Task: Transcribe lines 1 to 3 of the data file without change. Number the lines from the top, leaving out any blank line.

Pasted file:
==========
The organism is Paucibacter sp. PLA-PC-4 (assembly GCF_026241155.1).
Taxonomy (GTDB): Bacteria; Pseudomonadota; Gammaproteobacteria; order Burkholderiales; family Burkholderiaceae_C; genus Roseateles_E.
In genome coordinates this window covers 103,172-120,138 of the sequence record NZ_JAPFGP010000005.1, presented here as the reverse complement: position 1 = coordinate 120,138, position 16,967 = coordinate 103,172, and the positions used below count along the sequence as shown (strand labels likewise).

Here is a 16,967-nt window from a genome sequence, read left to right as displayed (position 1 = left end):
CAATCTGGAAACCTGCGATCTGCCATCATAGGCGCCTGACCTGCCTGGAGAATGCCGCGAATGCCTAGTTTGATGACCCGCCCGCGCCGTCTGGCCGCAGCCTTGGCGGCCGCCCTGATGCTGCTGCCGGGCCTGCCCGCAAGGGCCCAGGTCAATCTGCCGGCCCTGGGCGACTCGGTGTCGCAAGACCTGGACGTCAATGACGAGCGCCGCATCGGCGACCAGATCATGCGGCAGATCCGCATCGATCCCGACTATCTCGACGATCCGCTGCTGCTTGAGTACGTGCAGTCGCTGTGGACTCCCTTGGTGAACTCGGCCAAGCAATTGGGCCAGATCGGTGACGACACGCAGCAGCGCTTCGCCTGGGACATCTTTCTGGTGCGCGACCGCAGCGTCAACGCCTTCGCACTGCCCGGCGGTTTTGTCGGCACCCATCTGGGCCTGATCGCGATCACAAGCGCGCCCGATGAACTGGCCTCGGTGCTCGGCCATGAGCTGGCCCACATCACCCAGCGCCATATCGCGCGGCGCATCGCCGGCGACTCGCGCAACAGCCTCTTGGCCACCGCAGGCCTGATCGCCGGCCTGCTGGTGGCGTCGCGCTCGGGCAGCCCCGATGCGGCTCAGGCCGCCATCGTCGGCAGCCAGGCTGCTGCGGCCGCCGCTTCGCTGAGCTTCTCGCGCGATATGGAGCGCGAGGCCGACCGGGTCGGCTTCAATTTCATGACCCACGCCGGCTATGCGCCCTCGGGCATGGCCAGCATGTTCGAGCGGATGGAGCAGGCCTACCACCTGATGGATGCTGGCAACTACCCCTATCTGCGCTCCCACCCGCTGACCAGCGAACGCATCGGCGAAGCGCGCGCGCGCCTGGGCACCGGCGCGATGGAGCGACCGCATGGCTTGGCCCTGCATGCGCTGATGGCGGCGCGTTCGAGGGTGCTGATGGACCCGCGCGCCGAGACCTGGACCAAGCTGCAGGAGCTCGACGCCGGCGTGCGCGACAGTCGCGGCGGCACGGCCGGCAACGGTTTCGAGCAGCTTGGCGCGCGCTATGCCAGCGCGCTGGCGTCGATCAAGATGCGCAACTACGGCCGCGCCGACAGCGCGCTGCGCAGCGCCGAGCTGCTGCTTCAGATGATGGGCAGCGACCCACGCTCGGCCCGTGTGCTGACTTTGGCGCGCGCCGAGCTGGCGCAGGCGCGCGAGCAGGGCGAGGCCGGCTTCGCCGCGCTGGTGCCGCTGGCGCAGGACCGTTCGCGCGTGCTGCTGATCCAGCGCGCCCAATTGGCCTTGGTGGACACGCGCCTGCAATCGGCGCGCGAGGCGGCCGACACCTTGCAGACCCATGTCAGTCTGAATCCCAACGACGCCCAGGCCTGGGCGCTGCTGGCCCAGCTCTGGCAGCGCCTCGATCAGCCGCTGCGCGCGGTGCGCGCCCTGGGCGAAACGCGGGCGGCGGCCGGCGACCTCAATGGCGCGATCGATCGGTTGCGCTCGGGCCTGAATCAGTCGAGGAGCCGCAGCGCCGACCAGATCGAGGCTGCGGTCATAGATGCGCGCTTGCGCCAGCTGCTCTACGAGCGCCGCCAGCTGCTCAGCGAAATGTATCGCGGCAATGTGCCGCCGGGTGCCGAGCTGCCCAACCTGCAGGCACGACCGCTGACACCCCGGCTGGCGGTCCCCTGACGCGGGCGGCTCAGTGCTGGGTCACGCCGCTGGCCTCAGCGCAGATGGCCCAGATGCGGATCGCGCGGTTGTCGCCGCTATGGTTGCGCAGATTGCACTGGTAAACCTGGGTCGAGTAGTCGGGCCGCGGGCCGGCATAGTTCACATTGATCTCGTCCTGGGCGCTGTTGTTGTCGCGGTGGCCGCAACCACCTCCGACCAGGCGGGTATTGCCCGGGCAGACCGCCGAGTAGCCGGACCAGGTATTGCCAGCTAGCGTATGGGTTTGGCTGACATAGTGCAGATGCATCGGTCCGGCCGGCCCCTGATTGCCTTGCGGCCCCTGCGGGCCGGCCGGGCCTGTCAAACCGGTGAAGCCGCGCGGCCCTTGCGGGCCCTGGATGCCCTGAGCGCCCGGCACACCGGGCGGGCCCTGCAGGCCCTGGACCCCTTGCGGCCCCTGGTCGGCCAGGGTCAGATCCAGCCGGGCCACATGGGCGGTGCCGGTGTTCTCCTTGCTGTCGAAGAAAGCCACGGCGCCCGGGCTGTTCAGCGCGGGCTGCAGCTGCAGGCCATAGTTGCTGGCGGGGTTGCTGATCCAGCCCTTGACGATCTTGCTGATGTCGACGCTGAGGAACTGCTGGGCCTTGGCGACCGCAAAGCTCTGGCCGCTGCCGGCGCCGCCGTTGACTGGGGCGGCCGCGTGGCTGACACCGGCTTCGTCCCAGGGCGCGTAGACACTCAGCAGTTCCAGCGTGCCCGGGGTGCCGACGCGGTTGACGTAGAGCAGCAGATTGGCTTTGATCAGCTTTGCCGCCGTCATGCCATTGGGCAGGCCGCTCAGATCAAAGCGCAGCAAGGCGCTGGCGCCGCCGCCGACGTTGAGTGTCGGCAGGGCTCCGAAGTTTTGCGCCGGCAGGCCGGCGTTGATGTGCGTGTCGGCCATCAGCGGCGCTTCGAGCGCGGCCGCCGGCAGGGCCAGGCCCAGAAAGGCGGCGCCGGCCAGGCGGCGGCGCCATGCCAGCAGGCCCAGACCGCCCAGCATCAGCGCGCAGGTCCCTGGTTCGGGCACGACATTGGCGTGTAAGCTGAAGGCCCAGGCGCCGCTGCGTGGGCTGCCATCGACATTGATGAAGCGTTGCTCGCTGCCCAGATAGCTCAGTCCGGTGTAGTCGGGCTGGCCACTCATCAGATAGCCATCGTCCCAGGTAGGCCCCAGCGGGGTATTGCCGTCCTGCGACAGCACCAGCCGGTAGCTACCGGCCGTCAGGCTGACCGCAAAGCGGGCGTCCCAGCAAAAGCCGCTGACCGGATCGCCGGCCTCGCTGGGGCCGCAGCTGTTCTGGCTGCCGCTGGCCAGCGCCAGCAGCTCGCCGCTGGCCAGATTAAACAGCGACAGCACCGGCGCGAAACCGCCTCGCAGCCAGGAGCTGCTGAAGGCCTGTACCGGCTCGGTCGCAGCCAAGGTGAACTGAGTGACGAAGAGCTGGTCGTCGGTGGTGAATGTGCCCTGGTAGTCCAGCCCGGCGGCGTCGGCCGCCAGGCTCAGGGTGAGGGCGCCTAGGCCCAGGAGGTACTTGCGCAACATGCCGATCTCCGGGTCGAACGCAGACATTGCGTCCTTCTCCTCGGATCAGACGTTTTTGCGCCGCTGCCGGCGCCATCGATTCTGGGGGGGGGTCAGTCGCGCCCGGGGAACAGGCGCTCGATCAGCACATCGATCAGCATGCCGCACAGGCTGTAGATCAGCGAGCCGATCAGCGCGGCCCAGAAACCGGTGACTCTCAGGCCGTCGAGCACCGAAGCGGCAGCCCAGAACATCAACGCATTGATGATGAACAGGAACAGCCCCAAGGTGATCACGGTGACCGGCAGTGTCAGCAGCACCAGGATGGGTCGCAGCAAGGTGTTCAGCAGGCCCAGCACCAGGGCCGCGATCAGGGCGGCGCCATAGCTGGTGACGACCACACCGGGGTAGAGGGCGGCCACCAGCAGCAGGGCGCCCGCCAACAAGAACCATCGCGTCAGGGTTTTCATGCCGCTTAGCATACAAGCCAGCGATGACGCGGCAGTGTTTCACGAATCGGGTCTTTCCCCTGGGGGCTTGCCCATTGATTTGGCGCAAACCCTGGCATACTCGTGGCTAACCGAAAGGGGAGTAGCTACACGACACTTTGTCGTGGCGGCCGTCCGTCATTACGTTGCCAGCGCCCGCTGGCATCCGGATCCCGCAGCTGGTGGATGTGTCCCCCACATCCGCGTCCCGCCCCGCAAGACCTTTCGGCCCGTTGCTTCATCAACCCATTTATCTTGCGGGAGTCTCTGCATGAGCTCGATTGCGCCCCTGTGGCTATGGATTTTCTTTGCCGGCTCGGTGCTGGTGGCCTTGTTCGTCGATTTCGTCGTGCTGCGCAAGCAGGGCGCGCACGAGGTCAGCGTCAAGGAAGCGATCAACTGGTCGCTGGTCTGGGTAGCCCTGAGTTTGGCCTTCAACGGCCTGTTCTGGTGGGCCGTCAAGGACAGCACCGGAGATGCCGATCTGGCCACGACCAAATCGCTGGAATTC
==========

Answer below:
The organism is Paucibacter sp. PLA-PC-4 (assembly GCF_026241155.1).
Taxonomy (GTDB): Bacteria; Pseudomonadota; Gammaproteobacteria; order Burkholderiales; family Burkholderiaceae_C; genus Roseateles_E.
In genome coordinates this window covers 103,172-120,138 of the sequence record NZ_JAPFGP010000005.1, presented here as the reverse complement: position 1 = coordinate 120,138, position 16,967 = coordinate 103,172, and the positions used below count along the sequence as shown (strand labels likewise).